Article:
Cricket did not spring, fully formed, from my fingers late one night. Granted, most of it did come about late at night, but that's just the way I work. Cricket is the result of using and in some cases being limited by MRTG, all the while getting more and more addicted to it.
In January 1998, Tobias Oetiker released some of the first versions of the RRD tool. I took a look at this work and immediately recognized that half of my problems with MRTG would be solved by switching to using RRD as the backend, instead of rateup, the old backend for MRTG. RRD was designed to be much more flexible and much higher performance than rateup. However, RRD did not promise to make any dent at all in the complexity of our MRTG configuration, nor was it immediately obvious how we could extend MRTG to take advantage of RRD's new flexibility.
During the Spring of 1998, Tobias continued to work on RRD, but little work was being done to integrate it into a future version of MRTG. There are only so many hours in a day, after-all, and Tobias does need to earn a living too. I kept thinking about the problems facing WebTV, and how we could best put to use the really neat RRD tool while solving our config file (and, to a lesser extent, parallelization) problems. The answer was the config tree. After writing a small proof of concept, I sold my bosses on paying a contractor (Emmett Hogan) from Global Networking and Computing (http://www.gnac.com) to implement the design for an RRD frontend using the config tree idea. This project was to be a six week job, starting around July, 1998. This new frontend for RRD came to be called Super MRTG, or SMRTG.
As is often (almost always?) the case, it was very hard to predict how much time would actually be required to do the job. During Emmett's work, we learned a bunch more about how we wanted the final system to work. Emmett's finished product was still not ready to replace MRTG here at WebTV, and we were not ready to release it to the world. I took over SMRTG and added the features we needed to put it into production at WebTV. I also released a few versions of SMRTG to the MRTG-developers mailing list for review.
About this point a number of things happened. First, I realized that I was really unhappy with the name SMRTG for several reasons. It was too cumbersome, the project is only tangentially about routers at this point, and there was not a line of MRTG code in SMRTG -- it only looked the same. Thus, we needed a new name. I called it Cricket because it popped into mind. It's short and catchy, and there seems to be no other piece of network management software called Cricket. A very long time ago, there once was a really cool piece of graphing software for the Mac called Cricket Graph. That might have tickled my subconscious, though I only remembered it once people started referring to the output of Cricket as "Cricket Graphs".
Also, Tobias and I talked about Cricket's, RRD's, and MRTG's futures. We agreed that Cricket and RRD made good partners, but that RRD is useful on it's own too. (Thus, RRD and Cricket will be distributed separately for the foreseeable future.) We also agreed that it made no sense for him to duplicate my effort on the frontend, so it's unlikely there will ever be a version of MRTG that uses RRD as it's backend. Instead, we will try to help people convert to using Cricket if they need the performance of RRD. (And who doesn't!) As you can see from this history, Cricket would not exist if it wasn't for MRTG and RRD, two of Tobias' ultra-cool inventions. I am deeply indebted to that giant for letting me stand on his shoulders.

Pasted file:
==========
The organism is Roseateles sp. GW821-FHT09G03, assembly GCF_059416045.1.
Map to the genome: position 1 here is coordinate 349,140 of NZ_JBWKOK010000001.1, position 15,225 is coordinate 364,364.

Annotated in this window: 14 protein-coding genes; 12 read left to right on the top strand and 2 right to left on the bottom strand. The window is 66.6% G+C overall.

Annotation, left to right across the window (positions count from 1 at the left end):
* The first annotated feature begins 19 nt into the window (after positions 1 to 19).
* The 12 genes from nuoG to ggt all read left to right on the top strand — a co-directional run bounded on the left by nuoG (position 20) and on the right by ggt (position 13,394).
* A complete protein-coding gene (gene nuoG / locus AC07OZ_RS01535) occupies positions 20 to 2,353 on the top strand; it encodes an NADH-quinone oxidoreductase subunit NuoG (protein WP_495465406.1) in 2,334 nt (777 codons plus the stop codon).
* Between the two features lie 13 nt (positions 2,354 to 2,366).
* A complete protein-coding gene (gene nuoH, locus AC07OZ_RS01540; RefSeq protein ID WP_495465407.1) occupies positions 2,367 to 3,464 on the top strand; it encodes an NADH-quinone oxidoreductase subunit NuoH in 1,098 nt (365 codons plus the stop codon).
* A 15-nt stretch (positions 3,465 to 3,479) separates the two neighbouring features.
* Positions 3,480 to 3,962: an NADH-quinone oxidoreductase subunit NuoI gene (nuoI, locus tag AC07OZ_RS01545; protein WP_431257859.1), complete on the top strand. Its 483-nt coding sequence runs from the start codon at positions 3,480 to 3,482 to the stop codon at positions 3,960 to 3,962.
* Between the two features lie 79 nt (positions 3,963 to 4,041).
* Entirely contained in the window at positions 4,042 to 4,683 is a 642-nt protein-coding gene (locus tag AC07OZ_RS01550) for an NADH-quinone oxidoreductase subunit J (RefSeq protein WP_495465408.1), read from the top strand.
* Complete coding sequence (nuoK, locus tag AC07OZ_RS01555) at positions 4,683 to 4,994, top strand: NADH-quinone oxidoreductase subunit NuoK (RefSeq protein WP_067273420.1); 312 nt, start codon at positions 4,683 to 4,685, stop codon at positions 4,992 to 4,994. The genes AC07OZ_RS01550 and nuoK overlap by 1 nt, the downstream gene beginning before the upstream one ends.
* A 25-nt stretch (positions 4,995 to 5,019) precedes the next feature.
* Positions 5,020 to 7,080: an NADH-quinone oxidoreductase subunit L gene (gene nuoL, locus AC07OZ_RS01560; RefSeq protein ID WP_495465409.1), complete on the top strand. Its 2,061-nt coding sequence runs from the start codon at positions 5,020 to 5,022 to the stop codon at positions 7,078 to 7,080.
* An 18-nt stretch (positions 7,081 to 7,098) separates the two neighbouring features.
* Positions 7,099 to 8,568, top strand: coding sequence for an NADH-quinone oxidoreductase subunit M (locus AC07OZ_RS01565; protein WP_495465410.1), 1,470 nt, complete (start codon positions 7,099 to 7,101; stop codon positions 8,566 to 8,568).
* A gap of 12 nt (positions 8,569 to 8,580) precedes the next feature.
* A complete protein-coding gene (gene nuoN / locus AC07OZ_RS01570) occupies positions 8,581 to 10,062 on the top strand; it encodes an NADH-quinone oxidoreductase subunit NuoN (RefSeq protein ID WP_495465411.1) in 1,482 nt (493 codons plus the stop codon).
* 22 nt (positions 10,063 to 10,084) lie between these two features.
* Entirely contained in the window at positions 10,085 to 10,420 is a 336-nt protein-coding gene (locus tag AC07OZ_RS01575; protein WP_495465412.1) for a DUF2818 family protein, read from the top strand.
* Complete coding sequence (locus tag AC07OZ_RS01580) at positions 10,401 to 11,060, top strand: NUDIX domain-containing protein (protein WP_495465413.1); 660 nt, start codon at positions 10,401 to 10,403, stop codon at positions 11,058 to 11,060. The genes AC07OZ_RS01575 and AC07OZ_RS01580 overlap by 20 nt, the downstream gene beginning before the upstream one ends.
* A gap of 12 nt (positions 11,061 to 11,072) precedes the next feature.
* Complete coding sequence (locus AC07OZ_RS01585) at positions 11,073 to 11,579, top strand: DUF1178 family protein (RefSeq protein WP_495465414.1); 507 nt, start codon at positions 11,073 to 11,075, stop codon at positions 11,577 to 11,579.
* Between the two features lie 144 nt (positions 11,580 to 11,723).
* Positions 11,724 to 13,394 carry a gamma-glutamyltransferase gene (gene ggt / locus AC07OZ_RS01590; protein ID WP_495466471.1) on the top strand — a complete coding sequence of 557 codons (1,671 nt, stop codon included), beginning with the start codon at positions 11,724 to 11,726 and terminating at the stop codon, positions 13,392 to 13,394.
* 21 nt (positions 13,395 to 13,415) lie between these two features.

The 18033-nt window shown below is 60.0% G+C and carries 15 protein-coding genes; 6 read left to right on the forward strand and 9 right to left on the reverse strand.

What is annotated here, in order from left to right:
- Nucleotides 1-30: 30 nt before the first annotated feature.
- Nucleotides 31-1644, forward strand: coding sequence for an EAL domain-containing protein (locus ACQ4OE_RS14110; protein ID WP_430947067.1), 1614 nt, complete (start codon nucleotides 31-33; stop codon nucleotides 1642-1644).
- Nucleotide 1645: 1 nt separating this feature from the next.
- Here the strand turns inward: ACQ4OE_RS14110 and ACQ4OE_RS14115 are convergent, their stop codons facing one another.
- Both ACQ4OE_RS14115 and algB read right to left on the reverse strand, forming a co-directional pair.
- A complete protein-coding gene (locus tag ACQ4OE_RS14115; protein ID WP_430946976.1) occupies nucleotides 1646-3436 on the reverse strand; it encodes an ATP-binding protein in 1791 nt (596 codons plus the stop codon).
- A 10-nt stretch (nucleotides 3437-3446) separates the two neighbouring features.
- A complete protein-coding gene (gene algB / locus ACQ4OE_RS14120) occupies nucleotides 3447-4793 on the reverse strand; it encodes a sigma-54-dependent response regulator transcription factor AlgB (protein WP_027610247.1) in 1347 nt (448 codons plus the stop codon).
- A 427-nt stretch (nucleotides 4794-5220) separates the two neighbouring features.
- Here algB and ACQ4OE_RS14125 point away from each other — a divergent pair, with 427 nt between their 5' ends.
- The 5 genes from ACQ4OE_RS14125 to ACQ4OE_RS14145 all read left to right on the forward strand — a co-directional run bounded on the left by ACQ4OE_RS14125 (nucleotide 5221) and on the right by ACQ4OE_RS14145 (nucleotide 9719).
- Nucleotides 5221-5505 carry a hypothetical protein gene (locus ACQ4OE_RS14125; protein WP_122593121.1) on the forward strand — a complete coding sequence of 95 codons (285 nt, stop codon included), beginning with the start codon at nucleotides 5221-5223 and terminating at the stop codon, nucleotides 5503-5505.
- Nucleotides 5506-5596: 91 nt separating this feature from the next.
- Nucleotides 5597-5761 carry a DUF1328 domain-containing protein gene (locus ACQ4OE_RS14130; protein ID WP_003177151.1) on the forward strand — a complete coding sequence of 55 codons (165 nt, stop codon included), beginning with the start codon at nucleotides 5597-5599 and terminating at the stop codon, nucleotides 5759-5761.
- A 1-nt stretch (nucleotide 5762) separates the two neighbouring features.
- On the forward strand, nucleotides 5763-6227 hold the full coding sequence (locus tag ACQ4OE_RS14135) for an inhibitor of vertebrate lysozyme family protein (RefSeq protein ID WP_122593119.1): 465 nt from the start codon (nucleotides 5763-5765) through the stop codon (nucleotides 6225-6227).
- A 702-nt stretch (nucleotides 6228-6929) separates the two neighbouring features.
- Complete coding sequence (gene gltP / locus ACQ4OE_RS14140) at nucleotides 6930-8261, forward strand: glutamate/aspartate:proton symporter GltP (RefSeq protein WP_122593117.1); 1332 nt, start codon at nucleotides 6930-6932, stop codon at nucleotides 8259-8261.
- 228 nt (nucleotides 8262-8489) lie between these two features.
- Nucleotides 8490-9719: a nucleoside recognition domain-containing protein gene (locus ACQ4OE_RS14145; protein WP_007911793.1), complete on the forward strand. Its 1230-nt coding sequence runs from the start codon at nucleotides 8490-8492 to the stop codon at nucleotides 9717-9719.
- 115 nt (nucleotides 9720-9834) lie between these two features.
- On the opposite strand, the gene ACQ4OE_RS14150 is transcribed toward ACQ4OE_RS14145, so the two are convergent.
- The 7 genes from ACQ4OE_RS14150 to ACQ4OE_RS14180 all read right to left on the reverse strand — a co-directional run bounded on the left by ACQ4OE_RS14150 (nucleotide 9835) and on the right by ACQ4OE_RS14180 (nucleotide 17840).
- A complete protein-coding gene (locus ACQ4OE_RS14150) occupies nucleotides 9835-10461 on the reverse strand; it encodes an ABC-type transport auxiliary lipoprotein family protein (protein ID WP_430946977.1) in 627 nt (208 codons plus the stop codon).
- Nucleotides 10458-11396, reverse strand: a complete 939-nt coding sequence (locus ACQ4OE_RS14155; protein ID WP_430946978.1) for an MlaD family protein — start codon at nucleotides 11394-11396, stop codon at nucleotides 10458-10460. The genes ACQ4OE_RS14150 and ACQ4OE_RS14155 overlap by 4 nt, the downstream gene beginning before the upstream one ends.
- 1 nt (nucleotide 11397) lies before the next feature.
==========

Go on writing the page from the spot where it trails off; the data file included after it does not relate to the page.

Cricket was unveiled to the public as part of Usenix's First Conference on Network Administration. I submitted a paper on Cricket there, and released a version that people started to rely on. During the rest of 1999, the Cricket-users mailing list slowly grew from 100 through 400. During 1999 Cricket changed little, even though lots of users submitted patches. That was mostly due to me getting a new job and Cricket losing some of it's novelty value for me.
I gave an invited talk at Usenix's LISA 99 which featured Cricket, along with other tools I have worked on at WebTV. At LISA, I was invited to give a talk on Cricket at SANE 2000. Word of Cricket spread, and it was written up in both Sysadmin Magazine and WebReview.com.
Around January 2000, I decided that the Cricket users deserved to have better support, and what better way to do that than to turn the project over to the community at large? I got a project on Sourceforge and worked, slowly, through the spring of 2000 to move things over. My goal was to release 1.0.0 in time for the talk at SANE 2000. More importantly, my goal was to setup a CVS tree that would allow us to actively develop Cricket going forward. I seem to have succeeded. My co-worker Adam Meltzer has already been working hard at adding features to the 1.1.x branch, which will be ready for beta tests this summer.
Today, in May 2000, Cricket is installed on three separate servers at WebTV and is monitoring about 9000 targets, with over 50 different target types represented. Cricket takes data from SNMP, shell scripts, and files. Data gathered via scripts comes in via syslog, application-specific event streams, HTTP, rcp, and 2400 baud serial. WebTV operations folks know that if they want to know the health of something they should ask Cricket, and if it's not there, they should ask "Why Not!?!". During peak times, Cricket has time and again given us unprecedented visibility into the health of the WebTV Service. It has paid for itself, and we genuinely hope it will be as productive at your site.
Cricket version 1.0.5, released 2004-03-28.
Copyright (C) 1998-2000 Jeff Allen. Cricket is released under the GNU General Public License.